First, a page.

Using what it learned from the strings program, the district decided to offer courses for free — with the help of its Race to the Top grant. Instead, teachers, aided by learning software, determine students’ strengths and weaknesses and tailor activities toward them. While it’s still early on, Middletown can envision a learning environment in which all students can develop grade-level skills before they are even cognizant of the interventions helping them do so.

Adapting to the New Classroom

techlearning

Adaptive learning technology is the new go-to for personalized learning. Diagnostic products and software systems that target specific areas of learning for improvement can help students find success, freeing educators to help every learner reach their personal best within one classroom. These out-of-the-box blended learning solutions can also help nontraditional students find their own paths. Technology is blended in a unique way throughout the PAUSD program.

Colorado hybrid school taps into personalized learning

eSchool News

students attend blended classes on campus and take online courses from home, and district educators say a personalized learning solution has had a positive impact in a number of academic areas. Scores for grades 2-8 in math and reading on year-to-year Measures of Academic Progress (MAP) assessments show 140 to 240 percent growth, with the highest scores in grades 6-8—when students typically see a slight decline. Curriculum Digital Learning and Tools News Top News

Does Presence Equal Progress? Tracking Engagement in Online Schools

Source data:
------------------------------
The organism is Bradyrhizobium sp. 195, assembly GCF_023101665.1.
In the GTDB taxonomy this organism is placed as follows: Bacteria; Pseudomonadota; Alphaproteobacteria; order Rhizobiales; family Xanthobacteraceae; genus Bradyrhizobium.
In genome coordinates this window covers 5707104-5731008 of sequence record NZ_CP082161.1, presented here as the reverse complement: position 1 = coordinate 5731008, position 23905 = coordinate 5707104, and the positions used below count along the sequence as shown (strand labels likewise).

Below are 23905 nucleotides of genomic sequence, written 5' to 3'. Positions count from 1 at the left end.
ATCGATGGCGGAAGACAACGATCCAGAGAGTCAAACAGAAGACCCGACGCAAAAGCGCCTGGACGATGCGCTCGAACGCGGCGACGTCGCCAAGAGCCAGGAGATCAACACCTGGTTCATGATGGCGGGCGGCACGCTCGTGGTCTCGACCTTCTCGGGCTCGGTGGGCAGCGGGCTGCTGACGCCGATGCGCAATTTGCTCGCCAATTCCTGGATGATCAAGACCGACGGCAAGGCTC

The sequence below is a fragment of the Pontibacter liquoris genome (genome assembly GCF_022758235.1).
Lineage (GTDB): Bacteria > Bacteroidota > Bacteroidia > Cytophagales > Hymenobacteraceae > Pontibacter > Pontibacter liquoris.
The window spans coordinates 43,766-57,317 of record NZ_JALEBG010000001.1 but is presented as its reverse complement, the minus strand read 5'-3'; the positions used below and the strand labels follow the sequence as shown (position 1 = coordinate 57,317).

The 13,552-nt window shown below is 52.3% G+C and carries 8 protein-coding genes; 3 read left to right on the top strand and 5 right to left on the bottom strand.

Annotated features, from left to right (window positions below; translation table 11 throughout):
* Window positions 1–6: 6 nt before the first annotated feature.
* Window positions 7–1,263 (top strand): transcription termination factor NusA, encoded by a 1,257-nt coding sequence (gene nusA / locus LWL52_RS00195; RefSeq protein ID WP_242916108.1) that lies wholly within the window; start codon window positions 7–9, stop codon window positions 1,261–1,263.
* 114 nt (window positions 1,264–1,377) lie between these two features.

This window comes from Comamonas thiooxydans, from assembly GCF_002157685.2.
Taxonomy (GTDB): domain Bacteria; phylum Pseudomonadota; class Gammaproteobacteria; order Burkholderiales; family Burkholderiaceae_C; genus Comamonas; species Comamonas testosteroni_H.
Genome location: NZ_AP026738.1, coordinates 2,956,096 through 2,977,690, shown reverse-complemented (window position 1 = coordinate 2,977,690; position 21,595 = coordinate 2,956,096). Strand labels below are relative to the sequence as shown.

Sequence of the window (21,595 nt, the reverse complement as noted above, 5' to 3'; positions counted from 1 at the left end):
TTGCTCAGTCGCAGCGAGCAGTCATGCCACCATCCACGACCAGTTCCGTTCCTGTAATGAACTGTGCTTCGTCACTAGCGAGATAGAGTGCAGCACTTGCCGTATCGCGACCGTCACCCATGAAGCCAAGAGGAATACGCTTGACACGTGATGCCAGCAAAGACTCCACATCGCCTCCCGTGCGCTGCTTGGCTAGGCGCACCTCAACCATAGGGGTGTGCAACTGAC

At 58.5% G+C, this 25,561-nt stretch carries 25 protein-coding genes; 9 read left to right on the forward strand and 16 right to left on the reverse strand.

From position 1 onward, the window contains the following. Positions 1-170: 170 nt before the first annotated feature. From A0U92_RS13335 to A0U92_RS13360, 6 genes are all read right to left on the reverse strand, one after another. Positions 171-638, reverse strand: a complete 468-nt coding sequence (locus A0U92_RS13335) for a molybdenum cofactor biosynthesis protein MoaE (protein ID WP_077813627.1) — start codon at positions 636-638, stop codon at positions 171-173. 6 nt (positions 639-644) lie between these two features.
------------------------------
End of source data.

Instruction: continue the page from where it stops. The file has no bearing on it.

Edsurge

We all remember classmates who sat in the back of the room, eyes glued to a comic or dog-eared paperback, anything to escape a learning environment that did not—or could not—engage them. The practice of funding public schools and assessing student engagement based on a student’s physical attendance is rooted in this definition and has only reinforced what is an outmoded idea. How do you know learning is happening? Education Technology School Models Learning Strategies

'Lost in the Cracks' Alabama District Brings Personalized Learning to Incarcerated Youth

Edsurge

The K-12 school is a part-virtual and part-blended learning space—meaning students from all over the state can attend the virtual school (which serves over 1000 students, according to the principal Nelson Brown) and students within a 70 mile radius can participate in the blended version of the school (which has approximately 300 to 400 students depending on the year). We sit down with students and create a personalized learning plan for each of them.

A Thinking Person’s Guide to EdTech News (2017 Week 9 Edition)

Doug Levin

Ever wonder how stories covered by popular edtech outlets – such as edSurge, eSchoolNews, Tech & Learning, and THE Journal – get selected? Tagged on: March 3, 2017 Safekeeping in 2017 | Tech & Learning → A terrifying look at the present of cyberbullying prevention: massive, pervasive digital surveillance of children and youth in schools.

EdTech 163

Georgia program for children with disabilities: ‘Separate and unequal’ education?

The Hechinger Report

Ten years later, the couple sat across a wooden table from Caleb, now 16, a high school dropout and, as of September, survivor of a suicide attempt. Not only did Caleb never return to his local school, but he learned little throughout his elementary, middle and high school years — which included hundreds of hours struggling through computer lessons in math, science and social studies. Related: Learning technology once reserved for special needs students is now in everyone’s hands.